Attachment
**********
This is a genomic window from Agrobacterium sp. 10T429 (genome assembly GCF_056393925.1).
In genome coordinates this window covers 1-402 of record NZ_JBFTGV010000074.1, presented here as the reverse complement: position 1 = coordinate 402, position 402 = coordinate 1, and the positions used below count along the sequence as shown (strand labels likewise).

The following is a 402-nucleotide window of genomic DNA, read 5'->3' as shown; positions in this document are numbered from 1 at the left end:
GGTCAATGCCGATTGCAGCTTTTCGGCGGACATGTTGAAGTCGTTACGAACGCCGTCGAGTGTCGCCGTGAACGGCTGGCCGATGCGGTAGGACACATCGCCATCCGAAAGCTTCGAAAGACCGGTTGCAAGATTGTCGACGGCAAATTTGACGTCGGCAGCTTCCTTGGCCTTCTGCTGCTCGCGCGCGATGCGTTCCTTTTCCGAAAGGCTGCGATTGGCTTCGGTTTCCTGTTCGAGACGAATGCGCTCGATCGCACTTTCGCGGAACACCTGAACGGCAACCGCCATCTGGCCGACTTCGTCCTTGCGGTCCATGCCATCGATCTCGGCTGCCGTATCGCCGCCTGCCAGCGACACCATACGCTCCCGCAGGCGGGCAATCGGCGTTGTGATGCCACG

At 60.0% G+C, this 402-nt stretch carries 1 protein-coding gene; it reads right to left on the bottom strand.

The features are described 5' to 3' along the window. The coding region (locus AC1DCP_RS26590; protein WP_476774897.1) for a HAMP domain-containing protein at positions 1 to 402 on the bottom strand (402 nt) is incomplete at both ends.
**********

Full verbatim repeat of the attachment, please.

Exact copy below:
This is a genomic window from Agrobacterium sp. 10T429 (genome assembly GCF_056393925.1).
In genome coordinates this window covers 1-402 of record NZ_JBFTGV010000074.1, presented here as the reverse complement: position 1 = coordinate 402, position 402 = coordinate 1, and the positions used below count along the sequence as shown (strand labels likewise).

The following is a 402-nucleotide window of genomic DNA, read 5'->3' as shown; positions in this document are numbered from 1 at the left end:
GGTCAATGCCGATTGCAGCTTTTCGGCGGACATGTTGAAGTCGTTACGAACGCCGTCGAGTGTCGCCGTGAACGGCTGGCCGATGCGGTAGGACACATCGCCATCCGAAAGCTTCGAAAGACCGGTTGCAAGATTGTCGACGGCAAATTTGACGTCGGCAGCTTCCTTGGCCTTCTGCTGCTCGCGCGCGATGCGTTCCTTTTCCGAAAGGCTGCGATTGGCTTCGGTTTCCTGTTCGAGACGAATGCGCTCGATCGCACTTTCGCGGAACACCTGAACGGCAACCGCCATCTGGCCGACTTCGTCCTTGCGGTCCATGCCATCGATCTCGGCTGCCGTATCGCCGCCTGCCAGCGACACCATACGCTCCCGCAGGCGGGCAATCGGCGTTGTGATGCCACG

At 60.0% G+C, this 402-nt stretch carries 1 protein-coding gene; it reads right to left on the bottom strand.

The features are described 5' to 3' along the window. The coding region (locus AC1DCP_RS26590; protein WP_476774897.1) for a HAMP domain-containing protein at positions 1 to 402 on the bottom strand (402 nt) is incomplete at both ends.